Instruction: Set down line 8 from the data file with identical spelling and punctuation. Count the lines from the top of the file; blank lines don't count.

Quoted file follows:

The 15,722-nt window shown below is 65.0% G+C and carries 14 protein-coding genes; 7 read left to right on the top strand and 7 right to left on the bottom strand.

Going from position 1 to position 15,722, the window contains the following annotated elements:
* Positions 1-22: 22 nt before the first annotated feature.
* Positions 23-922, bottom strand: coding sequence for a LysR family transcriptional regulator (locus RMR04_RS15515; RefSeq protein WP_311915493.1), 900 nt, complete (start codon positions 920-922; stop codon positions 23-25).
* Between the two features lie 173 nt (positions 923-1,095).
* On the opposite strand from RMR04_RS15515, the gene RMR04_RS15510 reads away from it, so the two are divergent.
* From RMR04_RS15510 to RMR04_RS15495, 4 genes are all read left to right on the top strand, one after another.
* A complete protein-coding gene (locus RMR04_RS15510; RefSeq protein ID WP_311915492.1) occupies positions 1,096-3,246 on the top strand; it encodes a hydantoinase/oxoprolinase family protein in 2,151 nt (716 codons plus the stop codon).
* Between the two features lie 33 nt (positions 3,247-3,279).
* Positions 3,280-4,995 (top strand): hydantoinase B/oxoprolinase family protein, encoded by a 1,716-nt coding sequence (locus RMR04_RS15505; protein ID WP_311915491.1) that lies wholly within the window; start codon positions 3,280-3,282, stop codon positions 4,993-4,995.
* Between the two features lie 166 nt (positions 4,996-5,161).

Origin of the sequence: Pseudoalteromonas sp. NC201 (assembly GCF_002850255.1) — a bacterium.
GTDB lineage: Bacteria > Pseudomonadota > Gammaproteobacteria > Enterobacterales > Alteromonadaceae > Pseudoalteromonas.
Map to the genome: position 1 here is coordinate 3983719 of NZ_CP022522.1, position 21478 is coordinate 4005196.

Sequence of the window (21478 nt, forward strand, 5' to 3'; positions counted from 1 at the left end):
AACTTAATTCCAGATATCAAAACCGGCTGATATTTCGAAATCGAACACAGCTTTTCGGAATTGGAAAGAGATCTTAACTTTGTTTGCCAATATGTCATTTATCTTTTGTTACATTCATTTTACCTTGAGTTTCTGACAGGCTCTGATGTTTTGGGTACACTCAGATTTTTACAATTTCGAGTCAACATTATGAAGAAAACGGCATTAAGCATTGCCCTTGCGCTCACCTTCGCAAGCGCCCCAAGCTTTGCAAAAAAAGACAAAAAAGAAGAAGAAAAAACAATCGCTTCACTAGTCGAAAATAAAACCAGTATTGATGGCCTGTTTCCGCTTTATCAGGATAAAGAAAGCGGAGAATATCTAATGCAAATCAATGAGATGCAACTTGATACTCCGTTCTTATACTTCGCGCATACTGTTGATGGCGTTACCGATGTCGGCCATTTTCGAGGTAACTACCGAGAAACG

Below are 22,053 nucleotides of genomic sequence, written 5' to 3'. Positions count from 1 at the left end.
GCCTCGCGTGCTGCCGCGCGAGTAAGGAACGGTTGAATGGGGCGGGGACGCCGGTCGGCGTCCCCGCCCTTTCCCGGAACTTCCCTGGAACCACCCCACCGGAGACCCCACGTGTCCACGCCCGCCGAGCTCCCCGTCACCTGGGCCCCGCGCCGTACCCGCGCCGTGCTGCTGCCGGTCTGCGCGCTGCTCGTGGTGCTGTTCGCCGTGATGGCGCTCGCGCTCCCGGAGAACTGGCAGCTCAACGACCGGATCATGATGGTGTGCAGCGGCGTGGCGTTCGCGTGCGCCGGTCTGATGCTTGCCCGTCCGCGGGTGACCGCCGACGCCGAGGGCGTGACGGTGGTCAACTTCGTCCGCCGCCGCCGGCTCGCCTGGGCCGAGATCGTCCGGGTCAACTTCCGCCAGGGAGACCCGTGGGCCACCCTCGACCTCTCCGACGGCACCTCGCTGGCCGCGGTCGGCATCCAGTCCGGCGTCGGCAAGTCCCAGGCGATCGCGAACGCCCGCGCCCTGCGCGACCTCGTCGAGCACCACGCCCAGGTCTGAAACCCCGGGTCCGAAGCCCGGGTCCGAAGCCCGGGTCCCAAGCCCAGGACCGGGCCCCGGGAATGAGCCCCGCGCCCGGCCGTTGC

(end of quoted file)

* A complete protein-coding gene (locus RMR04_RS15510; RefSeq protein ID WP_311915492.1) occupies positions 1,096-3,246 on the top strand; it encodes a hydantoinase/oxoprolinase family protein in 2,151 nt (716 codons plus the stop codon).